Packing while parenting
The packing has begun. Though we have gone away twice with our 1-yearold, both trips were to see family in New York. Extra hands to help with the baby let us relax a bit, but those weren’t traditional vacations. And traveling with a baby? Stressful.
Especially after Ollie’s outbursts have landed us on the No Fly List.
We’re heading to the Outer Banks soon — an annual family vacation that took us to the same delightfully worn beach house in Kill Devil Hills for decades. It was a chance for many generations to spend time together . . . and engage in some serious Uno throwdowns.
Board game battles were waged and lost; hearts broken and repaired. If I had a down day, I would think about that moment when we’d pull into the long drive and leap into the thick, salty air. My sister and I would race upstairs to claim our beds, then find my grandparents in the great room — dinner plans already underway.
As a child, the house seemed huge. Familiar. Katie and I always ran around in a competition to spot the home’s changes from one summer to the next: new tile in the bathroom; fresh comforters on the bunk beds.
It’s been three years since I went to the beach, and this year will be filled with firsts. We’ll be staying in new digs, for one. It’s my first time vacationing as a parent myself. Also baby’s first road trip, and first experience in the sand and surf (from a very safe distance). It will also be Oliver’s first time staying more than a few nights away from home.
So I’m panicking, of course. And panicking requires packing — or overpacking. No baggage fees on road trips, right?
Well . . . unless my husband starts charging. Which is entirely possible.
After the rain finally broke on Saturday, the usual yard sales beckoned. I pulled out a notepad on our drive to Prince Frederick, content to have Spencer as my captive audience.
“OK,” I announced. “Let’s talk about what we need for the beach.”
Baby food. Baby spoons. Bibs: waterproof and terrycloth. Baby bottles. Soap to clean the bottles. The drying rack for the bottles and cups.
Oliver’s clothes. Extra clothes when Oliver ruins his clothes. Detergent to wash those clothes when the extras are all gone. A swim diaper? Towels. Sunscreen with an SPF of, like, 500. At least.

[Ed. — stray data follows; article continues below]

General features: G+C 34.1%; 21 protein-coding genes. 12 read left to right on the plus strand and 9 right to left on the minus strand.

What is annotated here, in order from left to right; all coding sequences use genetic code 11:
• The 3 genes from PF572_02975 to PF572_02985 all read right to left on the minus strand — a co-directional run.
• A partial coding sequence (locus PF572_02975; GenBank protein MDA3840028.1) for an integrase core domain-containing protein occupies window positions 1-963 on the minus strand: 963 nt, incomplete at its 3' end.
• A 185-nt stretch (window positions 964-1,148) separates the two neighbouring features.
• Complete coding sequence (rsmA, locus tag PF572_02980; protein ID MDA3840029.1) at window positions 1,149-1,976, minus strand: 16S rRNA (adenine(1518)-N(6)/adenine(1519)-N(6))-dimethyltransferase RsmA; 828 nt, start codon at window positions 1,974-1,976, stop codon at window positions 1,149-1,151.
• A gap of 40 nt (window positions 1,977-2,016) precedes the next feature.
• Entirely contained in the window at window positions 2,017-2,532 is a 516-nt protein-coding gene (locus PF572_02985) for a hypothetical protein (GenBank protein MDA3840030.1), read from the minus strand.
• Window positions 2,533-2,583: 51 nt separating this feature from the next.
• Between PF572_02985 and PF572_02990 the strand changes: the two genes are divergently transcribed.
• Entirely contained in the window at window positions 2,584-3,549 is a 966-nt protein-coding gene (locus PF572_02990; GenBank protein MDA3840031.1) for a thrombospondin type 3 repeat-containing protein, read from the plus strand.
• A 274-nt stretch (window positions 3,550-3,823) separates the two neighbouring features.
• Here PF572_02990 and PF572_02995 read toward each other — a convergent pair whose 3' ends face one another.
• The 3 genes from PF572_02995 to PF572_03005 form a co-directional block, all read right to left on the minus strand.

Oliver’s favorite blanket. Oliver’s back-up favorite blanket. Half the toys from the living room, which will also require digging for the lost Little People beneath the coffee table. Pretty sure they’ve joined forces with the dust bunnies by now.
Gone are the days when I would casually bring down a suitcase, fill it with cute tops and fret if I forgot a nail file. While Spence gathers the usual assortment of socks and faded T-shirts an hour or two before we leave, I’m always cross-checking my list with my other packing lists — ticking everything off like a health inspector. (And I would still score a C+.)
You’d think I was preparing to separate from civilization. I mean, we’ll pass a dozen big box stores en route to the beach — and there’s a Kmart within walking distance of the condo. But I hate having to purchase what I’ve already over-purchased at home. It’s irritating. You know the reusable bags now sold at most stores? I’ve amassed dozens. They’re lined up like sentinels in the hallway, home goods organized in each: towels, washcloths and bedding; toiletries and bathroom products; snacks, drinks and water; books, magazines and candy. (Every traveler needs candy.) I thought — again — of a frazzled woman Spencer and I encountered years ago in an airport. She was traveling alone with a luggage cart full of seemingly random belongings, digging for a boarding pass while the contents of her bags spilled onto the floor. She turned to us with wide eyes, gesturing wildly at the debris. “Do you ever feel like your brain is in all of these bags?” We were polite, I hope, and maybe even helpful — but I was silently scoffing. After she finally left the line to get her chaotic cart under control, Spencer and I exchanged the universal look of “Um, well, that was weird.” Ma’am, dear friend, comrade, wherever you are . . . I am sorry. Sometimes, I do feel like my mind is “in all of these bags.” Let’s hope I can find it by the sea.